Amy Borlund, the lead associate on this case, billed for over half the total hours billed. Supp. Borlund Decl. ¶ 4. Ms. Borlund graduated from UCLA School of Law in 1999 and has more than eight years experience practicing law. Borlund Decl. ¶ 11. She focuses her practice on business litigation and acted as first or second chair attorney in three trials over the past year. Borlund Decl. ¶ 11. Ms. Borlund normally bills at an hourly rate of $345, but all her hours were billed at the reduced hourly rate of $240. Borlund Decl. ¶ 8.
Jerrold Abeles is a partner with Arent Fox. Borlund Decl. ¶ 9. He billed over one quarter of the hours billed in this case. Supp. Borlund Decl. ¶ 4. He graduated from USC Law Center in 1988 and has practiced law for 19 years. Borlund Decl. ¶ 9. Mr. Abeles has served as first or second chair or the sole attorney on 10 trials and arbitrations. Borlund Decl. ¶ 9. He practices primarily in commercial and business litigation, business torts, intellectual property, insurance and real estate disputes. Borlund Decl. ¶ 9. Mr. Abeles standard billing rate is $425, but most of the hours he worked on this case were billed at the reduced hourly rate of $295.
Bela Lugosi, of counsel for Arent Fox, is a 1964 graduate of USC Law Center and has practiced law for over 40 years. Borlund Decl. ¶ 10. He billed for approximately one eighth of the total hours billed in this case. Supp. Borlund Decl. ¶ 4. Mr. Lugosi focuses his practice in the areas of intellectual property, entertainment, licensing and business law. Borlund Decl. ¶ 10. He has served as lead or co-lead counsel in several trials and has argued three cases before the California Supreme Court. Borlund Decl. ¶ 10. While Mr. Lugosi's standard hourly billing rate is $400, he billed all his hours in this case at the reduced hourly rate ranging from $295 to $315. Borlund Decl. ¶ 4.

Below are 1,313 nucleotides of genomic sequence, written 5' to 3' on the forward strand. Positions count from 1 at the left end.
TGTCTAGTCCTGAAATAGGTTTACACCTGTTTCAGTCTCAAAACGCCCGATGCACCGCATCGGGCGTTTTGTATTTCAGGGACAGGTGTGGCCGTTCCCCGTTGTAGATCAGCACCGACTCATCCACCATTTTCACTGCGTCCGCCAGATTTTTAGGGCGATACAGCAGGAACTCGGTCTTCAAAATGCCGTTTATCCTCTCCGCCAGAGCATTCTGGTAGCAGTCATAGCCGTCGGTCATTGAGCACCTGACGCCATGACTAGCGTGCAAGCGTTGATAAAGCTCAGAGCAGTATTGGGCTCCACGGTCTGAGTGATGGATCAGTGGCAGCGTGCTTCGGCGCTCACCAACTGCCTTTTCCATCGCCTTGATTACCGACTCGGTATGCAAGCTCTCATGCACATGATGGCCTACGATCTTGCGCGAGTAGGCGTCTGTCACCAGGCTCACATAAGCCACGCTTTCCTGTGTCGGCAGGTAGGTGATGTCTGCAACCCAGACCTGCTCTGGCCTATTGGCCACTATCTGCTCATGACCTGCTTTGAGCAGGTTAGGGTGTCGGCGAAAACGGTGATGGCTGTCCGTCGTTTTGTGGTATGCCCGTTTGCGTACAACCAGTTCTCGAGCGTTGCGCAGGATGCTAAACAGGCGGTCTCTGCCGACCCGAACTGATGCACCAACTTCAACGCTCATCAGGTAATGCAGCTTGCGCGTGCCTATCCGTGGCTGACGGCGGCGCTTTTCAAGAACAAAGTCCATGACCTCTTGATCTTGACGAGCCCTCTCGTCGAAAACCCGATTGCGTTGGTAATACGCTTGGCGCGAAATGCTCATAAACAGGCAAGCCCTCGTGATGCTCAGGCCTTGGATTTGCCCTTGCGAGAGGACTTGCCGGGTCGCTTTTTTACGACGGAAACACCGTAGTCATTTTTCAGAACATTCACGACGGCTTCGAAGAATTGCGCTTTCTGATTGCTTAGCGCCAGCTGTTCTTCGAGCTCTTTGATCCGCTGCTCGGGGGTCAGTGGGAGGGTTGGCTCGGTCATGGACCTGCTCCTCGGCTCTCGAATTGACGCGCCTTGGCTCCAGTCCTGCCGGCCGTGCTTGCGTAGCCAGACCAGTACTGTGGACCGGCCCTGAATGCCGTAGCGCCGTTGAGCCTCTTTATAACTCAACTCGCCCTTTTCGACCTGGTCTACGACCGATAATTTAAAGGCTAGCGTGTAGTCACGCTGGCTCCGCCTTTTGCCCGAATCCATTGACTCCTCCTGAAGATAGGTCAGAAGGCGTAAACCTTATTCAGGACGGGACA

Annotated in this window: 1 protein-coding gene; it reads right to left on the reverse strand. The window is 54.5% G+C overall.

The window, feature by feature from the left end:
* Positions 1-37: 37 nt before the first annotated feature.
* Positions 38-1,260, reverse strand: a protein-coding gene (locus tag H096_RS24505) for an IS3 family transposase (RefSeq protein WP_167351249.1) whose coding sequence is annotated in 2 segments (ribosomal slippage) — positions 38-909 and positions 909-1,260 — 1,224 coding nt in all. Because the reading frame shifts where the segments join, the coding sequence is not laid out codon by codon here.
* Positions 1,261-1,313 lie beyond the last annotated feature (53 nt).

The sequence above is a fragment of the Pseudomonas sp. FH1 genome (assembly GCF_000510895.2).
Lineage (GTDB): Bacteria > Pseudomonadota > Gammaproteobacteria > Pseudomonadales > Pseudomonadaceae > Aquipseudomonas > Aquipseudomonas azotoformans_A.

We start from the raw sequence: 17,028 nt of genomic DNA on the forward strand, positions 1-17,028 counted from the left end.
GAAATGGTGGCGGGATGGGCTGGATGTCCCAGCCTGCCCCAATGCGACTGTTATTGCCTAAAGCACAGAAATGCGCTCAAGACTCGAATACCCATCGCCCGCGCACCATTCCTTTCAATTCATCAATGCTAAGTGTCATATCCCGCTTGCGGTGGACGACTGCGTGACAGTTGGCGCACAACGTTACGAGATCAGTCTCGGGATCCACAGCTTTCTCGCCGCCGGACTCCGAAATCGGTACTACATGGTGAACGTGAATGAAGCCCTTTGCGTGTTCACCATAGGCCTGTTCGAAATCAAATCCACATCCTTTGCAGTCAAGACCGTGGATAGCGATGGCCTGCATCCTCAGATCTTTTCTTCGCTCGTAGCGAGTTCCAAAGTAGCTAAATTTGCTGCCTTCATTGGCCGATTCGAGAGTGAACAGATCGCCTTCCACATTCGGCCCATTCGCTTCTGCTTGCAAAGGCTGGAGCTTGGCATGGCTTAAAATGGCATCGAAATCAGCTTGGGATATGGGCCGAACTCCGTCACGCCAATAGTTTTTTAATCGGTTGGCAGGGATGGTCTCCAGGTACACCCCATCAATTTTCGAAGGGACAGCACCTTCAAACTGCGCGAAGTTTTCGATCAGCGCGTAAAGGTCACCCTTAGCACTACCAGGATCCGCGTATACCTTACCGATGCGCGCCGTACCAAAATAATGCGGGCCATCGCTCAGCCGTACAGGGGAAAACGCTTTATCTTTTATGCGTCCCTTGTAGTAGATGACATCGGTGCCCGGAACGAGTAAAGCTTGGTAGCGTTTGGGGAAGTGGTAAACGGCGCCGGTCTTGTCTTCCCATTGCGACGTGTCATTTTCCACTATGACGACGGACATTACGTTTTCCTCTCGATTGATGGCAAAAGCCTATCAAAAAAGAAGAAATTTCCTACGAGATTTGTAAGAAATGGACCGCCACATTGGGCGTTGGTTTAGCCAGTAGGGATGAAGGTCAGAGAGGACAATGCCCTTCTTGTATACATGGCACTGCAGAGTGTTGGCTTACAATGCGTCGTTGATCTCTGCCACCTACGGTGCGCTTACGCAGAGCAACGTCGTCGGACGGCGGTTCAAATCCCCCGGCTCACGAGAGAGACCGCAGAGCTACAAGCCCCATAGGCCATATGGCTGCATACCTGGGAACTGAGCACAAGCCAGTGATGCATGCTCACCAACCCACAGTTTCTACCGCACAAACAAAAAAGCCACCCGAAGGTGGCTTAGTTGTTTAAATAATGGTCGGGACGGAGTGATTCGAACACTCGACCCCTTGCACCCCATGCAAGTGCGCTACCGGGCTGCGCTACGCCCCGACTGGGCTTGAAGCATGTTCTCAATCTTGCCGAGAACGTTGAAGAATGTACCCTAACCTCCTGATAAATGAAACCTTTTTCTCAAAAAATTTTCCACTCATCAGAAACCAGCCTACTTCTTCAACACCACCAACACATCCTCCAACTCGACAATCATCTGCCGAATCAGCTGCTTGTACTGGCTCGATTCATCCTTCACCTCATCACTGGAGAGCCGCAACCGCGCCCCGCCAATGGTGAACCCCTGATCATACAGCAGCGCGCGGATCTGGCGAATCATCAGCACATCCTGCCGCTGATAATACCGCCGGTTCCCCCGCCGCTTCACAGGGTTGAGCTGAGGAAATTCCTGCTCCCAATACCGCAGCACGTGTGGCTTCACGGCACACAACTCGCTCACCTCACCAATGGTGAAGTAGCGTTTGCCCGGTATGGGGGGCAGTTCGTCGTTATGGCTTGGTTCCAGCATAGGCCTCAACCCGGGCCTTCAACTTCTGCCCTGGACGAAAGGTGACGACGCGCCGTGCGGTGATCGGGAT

Jennifer Terry is an associate with Arent Fox who graduated from Hastings College of Law in 1998. Borlund Decl. ¶ 11. She billed for for approximately one eighth of the total hours billed in this case. Supp. Borlund Decl. ¶ 4. Ms. Terry practices business litigation. Borlund Decl. ¶ 11. Her standard hourly billing rate is $345, but for this case she billed at the reduced hourly rate of $240.
Two other attorneys who worked on this matter contributed less than 13 hours of billed time. Supp. Borlund Decl. ¶ 5. Paralegals worked for a total of 72.5 hours but billed Defendants for only 56.1 of those hours. Supp. Borlund Decl. ¶ 5.
Plaintiff does not oppose the reasonableness of these hourly rates. Nonetheless, this Court has considered the reasonableness of the hourly rates, and finds that given the complexity of the claims at issue, and Defendants' counsels' special skill and experience, quality of representation and results obtained, the hourly rates Defendants' counsel charged are reasonable.
B. Hours Reasonably Expended
Defendants provided the declarations of Amy Borlund as evidence of the hours reasonably expended on this case. Ms. Borlund explained that her firm spent more than 1,000 hours working on this matter through the pre-answer, discovery,trial preparation, trial and post-trial phases for this case.